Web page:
The knife with the serrated edge is the tomato knife. It functions somewhat like a bread knife in that it’s designed to cut softer fruits and vegetables without tearing them. The other knife is a paring knife. This knife is designed for chores that require more agility in knife handling. I use my paring knife for deveining shrimp, cutting the skin off of apples, taking out the seeds of peppers and like kitchen prep chores. I use my paring knife almost as much as I use my santoku.

These are my knives. I made conscious choices to have knives that fit my needs and how I cook. There are a lot of different types of knives out there. I would recommend investing in the knives you will use versus buying a bunch and only using a few of them. Learn each knife’s primary function and determine if you really need that in your kitchen.

KNIFE CARE:

If there is only one tidbit of information you take away from the blog let it be this – never, never put a good knife in a dishwasher. First of all I will guarantee you it will annihilate an asian steel knife and even a standard steel if bumped and jostled will pit and break off at the edge. The best way to ensure that you will ruin your knives is to put them in the dishwasher.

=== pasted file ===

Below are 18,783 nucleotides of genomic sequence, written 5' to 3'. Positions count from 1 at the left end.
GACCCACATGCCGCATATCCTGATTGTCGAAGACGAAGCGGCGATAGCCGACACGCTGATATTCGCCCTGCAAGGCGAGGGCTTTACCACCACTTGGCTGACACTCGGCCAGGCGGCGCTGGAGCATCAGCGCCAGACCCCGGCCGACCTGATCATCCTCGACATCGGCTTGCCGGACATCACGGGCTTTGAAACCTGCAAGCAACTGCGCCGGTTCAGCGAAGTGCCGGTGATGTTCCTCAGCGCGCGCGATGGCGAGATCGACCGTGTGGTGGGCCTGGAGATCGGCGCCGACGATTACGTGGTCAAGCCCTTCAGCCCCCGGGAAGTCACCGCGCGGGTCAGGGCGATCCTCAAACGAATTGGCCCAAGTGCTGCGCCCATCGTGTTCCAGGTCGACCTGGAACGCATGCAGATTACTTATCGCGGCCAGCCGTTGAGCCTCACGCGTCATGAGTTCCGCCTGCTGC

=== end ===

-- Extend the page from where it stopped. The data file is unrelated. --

wüsthof-sharpening-steel

It is also important to regularly hone your knives. By that I mean giving some tender loving care to the blade surface. It does not mean sharpening them. When it comes time to sharpen them, take them to a professional. I am not a big fan of electric sharpeners as you can wind up taking off more steel from the blade than you really want. If you pay good money for a knife, invest in maintaining it and you can have it for a lifetime.

Honing is a process of realigning the edge of the blade. When a blade is ground there are tiny steel fibers that run all up and down the edge. You can’t see them but they are there. When a knife seems to be a little dull it’s due to the fact that the fibers have separated, which happens naturally as you use a knife. Honing realigns those fibers so that you have a smoother edge resulting in cleaner cut. You can hone your blade with a honing steel like the one pictured above. Honing steels tend to come with knife sets or you can purchase them separately. I am not a big fan of a honing steel and here’s why. In order to use a honing steel properly you have to hold your knife at the correct angle of the blade (16 or 20 degrees) as you move the knife up and down the steel. Now I don’t know about you but I cannot perfectly eyeball 16 or 20 degrees or hold a knife perfectly at that angle the entire time I am honing it.  I prefer a honing device like the one pictured below (which is mine).